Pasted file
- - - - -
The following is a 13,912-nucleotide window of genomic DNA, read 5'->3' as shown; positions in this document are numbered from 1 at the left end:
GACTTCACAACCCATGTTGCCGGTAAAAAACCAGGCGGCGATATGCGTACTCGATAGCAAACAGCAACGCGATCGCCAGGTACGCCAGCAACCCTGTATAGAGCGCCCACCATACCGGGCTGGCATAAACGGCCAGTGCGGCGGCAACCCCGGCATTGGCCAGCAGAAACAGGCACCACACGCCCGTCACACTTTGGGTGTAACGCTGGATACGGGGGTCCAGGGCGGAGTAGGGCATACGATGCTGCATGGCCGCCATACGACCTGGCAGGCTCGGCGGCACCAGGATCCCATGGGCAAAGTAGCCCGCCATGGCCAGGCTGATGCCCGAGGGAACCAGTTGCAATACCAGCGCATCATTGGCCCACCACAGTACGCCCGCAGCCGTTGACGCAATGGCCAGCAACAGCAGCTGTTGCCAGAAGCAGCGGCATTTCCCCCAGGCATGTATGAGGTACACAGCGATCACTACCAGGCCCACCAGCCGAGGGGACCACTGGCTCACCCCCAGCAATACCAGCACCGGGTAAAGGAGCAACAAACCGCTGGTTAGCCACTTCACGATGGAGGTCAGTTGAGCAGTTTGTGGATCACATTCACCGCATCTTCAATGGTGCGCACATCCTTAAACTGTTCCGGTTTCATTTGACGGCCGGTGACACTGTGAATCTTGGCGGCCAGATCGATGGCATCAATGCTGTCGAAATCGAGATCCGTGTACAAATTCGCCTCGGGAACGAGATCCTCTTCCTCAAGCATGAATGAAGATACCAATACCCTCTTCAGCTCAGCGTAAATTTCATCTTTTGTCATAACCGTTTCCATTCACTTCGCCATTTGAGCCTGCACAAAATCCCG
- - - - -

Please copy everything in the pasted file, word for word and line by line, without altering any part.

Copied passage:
The following is a 13,912-nucleotide window of genomic DNA, read 5'->3' as shown; positions in this document are numbered from 1 at the left end:
GACTTCACAACCCATGTTGCCGGTAAAAAACCAGGCGGCGATATGCGTACTCGATAGCAAACAGCAACGCGATCGCCAGGTACGCCAGCAACCCTGTATAGAGCGCCCACCATACCGGGCTGGCATAAACGGCCAGTGCGGCGGCAACCCCGGCATTGGCCAGCAGAAACAGGCACCACACGCCCGTCACACTTTGGGTGTAACGCTGGATACGGGGGTCCAGGGCGGAGTAGGGCATACGATGCTGCATGGCCGCCATACGACCTGGCAGGCTCGGCGGCACCAGGATCCCATGGGCAAAGTAGCCCGCCATGGCCAGGCTGATGCCCGAGGGAACCAGTTGCAATACCAGCGCATCATTGGCCCACCACAGTACGCCCGCAGCCGTTGACGCAATGGCCAGCAACAGCAGCTGTTGCCAGAAGCAGCGGCATTTCCCCCAGGCATGTATGAGGTACACAGCGATCACTACCAGGCCCACCAGCCGAGGGGACCACTGGCTCACCCCCAGCAATACCAGCACCGGGTAAAGGAGCAACAAACCGCTGGTTAGCCACTTCACGATGGAGGTCAGTTGAGCAGTTTGTGGATCACATTCACCGCATCTTCAATGGTGCGCACATCCTTAAACTGTTCCGGTTTCATTTGACGGCCGGTGACACTGTGAATCTTGGCGGCCAGATCGATGGCATCAATGCTGTCGAAATCGAGATCCGTGTACAAATTCGCCTCGGGAACGAGATCCTCTTCCTCAAGCATGAATGAAGATACCAATACCCTCTTCAGCTCAGCGTAAATTTCATCTTTTGTCATAACCGTTTCCATTCACTTCGCCATTTGAGCCTGCACAAAATCCCG